The other part of this booking conference is the exhibit hall. Fortunately, there is nothing scheduled at the same time as the exhibits, so the presenters (that's the arts world word for the people who hire artists) will come and visit artists and agents in the booths. There are specific rules: all AV equipment must have headphones, no performing in the booths, artists and agents must stay within their booths. The first time I went to one of these, I didn't really understand the rules. Now I'm thankful for them. It would be awful to have a gamut of artists all vying for attention--tuba players, mimes, children's actors, drummers, storytellers all trying to show their work (live) in the same place at the same time. Staying in the booth means that other artists and agents can't poach presenters from your space.

Exhibit booths can be tricky. What to give away? Demo CDs, program lists, brochures, business cards, of course. The first booking conference I went to was Arts Midwest in KC (2004). I spent hours visiting websites that sell conference give-away crap. Did I want to order expandable sponges, pens, sticky-note pads, mugs, kazoos, all emblazoned with my logo? Should I give away candy? Chocolates or hard candies? My search led me to think about buttons (badges). After comparing prices at approximately 549 companies, I decided to buy my own button machine. It would pay for itself in the end, I reasoned.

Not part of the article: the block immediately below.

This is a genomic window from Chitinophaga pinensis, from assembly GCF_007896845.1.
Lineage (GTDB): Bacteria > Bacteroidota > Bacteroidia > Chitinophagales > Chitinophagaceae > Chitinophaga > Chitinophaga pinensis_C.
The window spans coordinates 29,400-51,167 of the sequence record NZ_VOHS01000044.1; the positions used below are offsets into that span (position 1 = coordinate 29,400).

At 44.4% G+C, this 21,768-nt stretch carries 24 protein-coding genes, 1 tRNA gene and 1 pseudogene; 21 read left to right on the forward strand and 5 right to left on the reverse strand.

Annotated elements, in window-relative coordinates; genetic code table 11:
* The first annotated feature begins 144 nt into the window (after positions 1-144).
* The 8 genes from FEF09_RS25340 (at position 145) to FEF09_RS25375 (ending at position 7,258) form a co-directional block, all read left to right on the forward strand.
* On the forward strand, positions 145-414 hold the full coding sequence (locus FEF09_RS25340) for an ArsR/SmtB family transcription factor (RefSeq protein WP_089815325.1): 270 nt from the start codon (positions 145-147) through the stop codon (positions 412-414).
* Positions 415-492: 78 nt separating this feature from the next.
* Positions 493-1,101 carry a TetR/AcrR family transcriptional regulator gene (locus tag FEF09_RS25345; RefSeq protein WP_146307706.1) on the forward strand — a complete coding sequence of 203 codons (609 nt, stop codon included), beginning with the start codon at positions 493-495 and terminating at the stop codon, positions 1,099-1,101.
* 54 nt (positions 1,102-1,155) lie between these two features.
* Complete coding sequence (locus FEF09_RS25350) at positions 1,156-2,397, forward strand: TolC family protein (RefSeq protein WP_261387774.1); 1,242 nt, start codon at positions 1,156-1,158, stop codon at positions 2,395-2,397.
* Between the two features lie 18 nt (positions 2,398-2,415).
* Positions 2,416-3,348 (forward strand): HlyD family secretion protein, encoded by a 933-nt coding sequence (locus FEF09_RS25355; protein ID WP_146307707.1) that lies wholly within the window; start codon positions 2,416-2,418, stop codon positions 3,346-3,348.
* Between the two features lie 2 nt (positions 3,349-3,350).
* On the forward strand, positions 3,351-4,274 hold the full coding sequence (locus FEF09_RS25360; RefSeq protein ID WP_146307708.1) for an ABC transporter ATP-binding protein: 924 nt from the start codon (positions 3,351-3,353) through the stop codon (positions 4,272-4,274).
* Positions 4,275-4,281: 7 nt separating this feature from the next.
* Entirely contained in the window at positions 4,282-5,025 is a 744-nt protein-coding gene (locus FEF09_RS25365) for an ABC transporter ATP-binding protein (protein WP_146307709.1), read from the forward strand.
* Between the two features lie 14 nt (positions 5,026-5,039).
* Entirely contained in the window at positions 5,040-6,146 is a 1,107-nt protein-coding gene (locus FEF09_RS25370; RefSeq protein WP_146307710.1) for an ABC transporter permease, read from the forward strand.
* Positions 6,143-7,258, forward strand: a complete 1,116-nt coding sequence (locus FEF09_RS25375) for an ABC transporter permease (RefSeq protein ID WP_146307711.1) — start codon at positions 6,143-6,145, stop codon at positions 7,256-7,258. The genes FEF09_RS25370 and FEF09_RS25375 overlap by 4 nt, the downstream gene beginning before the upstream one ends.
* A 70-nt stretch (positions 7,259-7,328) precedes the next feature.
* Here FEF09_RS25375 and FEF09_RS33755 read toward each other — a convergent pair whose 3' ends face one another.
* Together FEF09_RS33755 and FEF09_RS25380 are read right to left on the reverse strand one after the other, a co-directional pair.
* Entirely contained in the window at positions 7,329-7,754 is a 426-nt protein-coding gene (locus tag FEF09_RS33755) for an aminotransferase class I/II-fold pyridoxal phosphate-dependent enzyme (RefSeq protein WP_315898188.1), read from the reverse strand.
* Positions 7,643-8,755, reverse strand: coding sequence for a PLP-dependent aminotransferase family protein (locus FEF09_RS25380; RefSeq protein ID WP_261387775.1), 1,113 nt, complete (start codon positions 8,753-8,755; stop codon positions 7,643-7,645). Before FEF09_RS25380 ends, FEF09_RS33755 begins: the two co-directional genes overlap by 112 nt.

And it has. I've used buttons with storytelling-related slogans at two Arts Midwest conferences and one IPAY, and in November I made buttons to sell at the Bizarre Bazaar, with other kinds of slogans on them. Here are some of the story buttons:
All my stories start with a seed of truth
Truth is immutable, facts are flexible
And then what happened?
Once upon a time...
Quick, tell another one before that one gets cold!
What's your story, morning glory?
And they lived happily ever after...or did they?
What if?

Standing in an exhibit booth for hours can be a little, umm, tedious. Watching people dig through the variety of buttons to find just the right one makes it just a bit more interesting. I've learned that I'm no judge of what people will choose. Sometimes the presenters slow down just enough to wonder what my work is like, as they're selecting the perfect button.

The buttons are ready for this year. Now I'm trying to decide if I'll take candy. Yesterday I had the idea of giving out atomic fireballs (hot cinnamon jawbreakers). Would people like that or would they curse me? How would it be subliminally? I'm reminded of the year we were camping in Canada--1967? 1968? Cold War nuclear fear times, anyway--and my sister offered a fireball to the customs agent at the border.

Back to IPAY. If you're awake at 10 p.m. Eastern Standard Time on Friday, Jan. 12, beam some good thoughts in the direction of Cleveland.